Perhaps nothing speaks stronger of Roig-Francolí’s pedagogical expertise than his two McGraw-Hill published textbooks, Harmony in Context (2003) and Understanding Post-Tonal Music (2007), both of which are widely used at colleges and universities throughout the US and Canada. “That tens of thousands of music students owe their understanding of music theory to these books speaks of their significance,” suggests Frank Weinstock, Associate Dean for Academic Affairs and Professor of Piano at CCM. This significance is further evidenced by the fact that a translated edition of Understanding Post-Tonal Music will be published in China in 2010.

Roig-Francolí has also reignited his career as a composer in recent years, deftly displaying his ability to put theory into practice. “He is enjoying a period of renewed compositional activity and acclaim,” explains Robert Zierolf, Professor of Music Theory and Analysis and Associate University Dean of the UC Graduate School. “In the last five years, his seven most recent compositions have received premieres in the United States and Europe.”

This work has been far more than just an answer to the muse’s call, though. Roig-Francolí views his recent compositions as a moral obligation. He explains, “I believe artists have the option to be active witnesses of the world they live in. This is an option that I’ve felt compelled to exercise in recent years.”

Roig-Francolí’s recent compositions, including Dona eis requiem (In Memory of the Innocent Victims of War and Terror), Antiphon and Psalms for the Victims of Genocide, Canticles for a Sacred Earth and Missa pro pace, represent his responses to the war in Iraq, the acts of genocide in Darfur, Ruanda, Bosnia and Kosovo, and the progressive destruction of the planet at the hands of modern industrialized societies. “In this way,” he explains, “a cycle of choral and orchestral compositions came about, all with strong spiritual content, both musically and textually.”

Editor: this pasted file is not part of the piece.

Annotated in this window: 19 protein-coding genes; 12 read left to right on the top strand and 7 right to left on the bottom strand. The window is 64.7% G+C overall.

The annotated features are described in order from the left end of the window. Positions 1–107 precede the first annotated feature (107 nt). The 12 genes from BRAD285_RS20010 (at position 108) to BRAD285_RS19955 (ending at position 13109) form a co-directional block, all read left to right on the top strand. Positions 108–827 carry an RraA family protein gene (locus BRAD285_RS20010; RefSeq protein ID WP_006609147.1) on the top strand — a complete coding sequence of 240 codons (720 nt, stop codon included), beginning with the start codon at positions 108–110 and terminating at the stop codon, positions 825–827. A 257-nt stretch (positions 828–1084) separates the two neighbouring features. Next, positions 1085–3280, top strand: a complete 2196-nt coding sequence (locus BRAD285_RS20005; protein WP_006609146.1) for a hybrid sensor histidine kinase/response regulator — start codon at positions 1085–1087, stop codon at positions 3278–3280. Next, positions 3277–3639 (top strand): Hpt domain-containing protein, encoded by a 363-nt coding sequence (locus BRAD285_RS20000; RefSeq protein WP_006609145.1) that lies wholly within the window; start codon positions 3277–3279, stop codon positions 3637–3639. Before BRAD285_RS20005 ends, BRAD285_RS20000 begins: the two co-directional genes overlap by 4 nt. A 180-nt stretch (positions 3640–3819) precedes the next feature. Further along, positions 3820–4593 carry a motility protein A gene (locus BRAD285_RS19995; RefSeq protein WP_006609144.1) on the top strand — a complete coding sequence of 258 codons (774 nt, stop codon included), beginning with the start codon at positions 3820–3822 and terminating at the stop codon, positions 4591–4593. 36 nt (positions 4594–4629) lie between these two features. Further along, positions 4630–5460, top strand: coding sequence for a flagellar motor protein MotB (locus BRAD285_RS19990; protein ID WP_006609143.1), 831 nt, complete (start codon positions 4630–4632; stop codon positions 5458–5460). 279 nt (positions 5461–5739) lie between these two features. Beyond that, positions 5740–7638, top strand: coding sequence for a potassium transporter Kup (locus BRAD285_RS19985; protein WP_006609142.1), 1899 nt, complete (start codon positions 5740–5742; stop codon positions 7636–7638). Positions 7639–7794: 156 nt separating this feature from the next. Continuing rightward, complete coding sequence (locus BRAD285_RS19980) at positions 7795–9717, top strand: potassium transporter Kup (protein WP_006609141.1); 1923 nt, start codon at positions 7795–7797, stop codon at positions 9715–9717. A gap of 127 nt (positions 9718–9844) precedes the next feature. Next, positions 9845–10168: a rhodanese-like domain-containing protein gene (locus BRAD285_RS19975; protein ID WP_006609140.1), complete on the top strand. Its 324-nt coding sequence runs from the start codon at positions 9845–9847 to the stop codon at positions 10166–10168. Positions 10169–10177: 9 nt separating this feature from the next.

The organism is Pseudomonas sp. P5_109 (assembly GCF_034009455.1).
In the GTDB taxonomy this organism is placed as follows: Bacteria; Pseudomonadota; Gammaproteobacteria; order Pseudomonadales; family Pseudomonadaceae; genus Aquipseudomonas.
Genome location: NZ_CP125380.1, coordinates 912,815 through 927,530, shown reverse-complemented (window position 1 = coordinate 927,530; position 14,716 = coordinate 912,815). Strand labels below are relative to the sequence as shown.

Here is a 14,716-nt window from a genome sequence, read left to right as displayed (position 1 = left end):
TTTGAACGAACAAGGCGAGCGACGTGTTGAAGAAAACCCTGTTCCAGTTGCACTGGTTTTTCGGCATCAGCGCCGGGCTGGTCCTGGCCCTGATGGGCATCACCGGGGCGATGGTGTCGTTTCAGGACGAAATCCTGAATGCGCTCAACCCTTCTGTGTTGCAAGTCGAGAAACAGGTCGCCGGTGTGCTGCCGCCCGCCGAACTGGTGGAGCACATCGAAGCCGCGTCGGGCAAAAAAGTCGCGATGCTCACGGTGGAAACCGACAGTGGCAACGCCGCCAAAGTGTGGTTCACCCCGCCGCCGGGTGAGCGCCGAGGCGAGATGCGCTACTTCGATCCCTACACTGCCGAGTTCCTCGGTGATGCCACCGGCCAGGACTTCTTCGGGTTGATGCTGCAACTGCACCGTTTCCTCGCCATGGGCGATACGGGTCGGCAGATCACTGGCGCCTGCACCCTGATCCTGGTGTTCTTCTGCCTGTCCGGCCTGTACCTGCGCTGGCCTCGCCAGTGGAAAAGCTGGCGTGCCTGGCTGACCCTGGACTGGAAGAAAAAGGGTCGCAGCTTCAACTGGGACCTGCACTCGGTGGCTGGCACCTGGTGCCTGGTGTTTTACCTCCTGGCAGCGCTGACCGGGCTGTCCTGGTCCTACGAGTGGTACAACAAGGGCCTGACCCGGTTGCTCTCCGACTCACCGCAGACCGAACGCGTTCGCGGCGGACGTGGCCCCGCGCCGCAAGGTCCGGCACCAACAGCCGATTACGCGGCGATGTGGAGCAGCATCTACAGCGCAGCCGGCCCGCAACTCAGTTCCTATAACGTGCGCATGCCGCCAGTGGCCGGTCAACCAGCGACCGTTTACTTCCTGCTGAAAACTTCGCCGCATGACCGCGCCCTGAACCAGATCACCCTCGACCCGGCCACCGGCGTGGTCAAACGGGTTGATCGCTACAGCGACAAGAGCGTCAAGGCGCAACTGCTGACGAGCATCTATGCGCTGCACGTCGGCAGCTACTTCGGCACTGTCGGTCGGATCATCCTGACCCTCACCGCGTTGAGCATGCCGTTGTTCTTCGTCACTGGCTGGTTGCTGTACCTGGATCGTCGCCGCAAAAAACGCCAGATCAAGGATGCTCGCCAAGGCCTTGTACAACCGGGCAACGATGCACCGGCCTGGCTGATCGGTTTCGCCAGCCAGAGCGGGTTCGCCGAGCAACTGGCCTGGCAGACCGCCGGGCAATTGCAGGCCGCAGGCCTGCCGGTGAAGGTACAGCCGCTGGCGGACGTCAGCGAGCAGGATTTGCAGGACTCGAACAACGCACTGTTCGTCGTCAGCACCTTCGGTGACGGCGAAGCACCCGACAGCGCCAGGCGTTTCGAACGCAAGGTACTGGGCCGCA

In 2004, Roig-Francolí’s career as a composer was lauded by the Superior Conservatory of Music of the Balearic Islands, the highest educational musical institution in his home region. He was named the third recipient of the conservatory’s Medal of Honor.

The multi-faceted nature of his career has ultimately only further energized Roig-Francolí. Speaking on his creative and scholarly efforts, he explains, “I find both pursuits creative and rewarding, and they inform and support each other. Both reflect and contribute to who I am. Yes, the approach to each is different, but they both require extreme attention to detail, perseverance and dedication.”

In addition to his work as a scholar, a composer and a pedagogue, Roig-Francolí is also a master at bringing music theory to life for young musicians. With a teaching career that has spanned nearly 25 years, Roig-Francolí has taught at Ithaca College, Northern Illinois University, Indiana University and Eastman School of Music before coming to CCM in 2000. A “compleat” musician in every sense of the word, Roig-Francolí’s many achievements as an educator were recognized in 2007 when he was named the recipient of UC’s A.B. “Dolly” Cohen Award for Excellence in Teaching.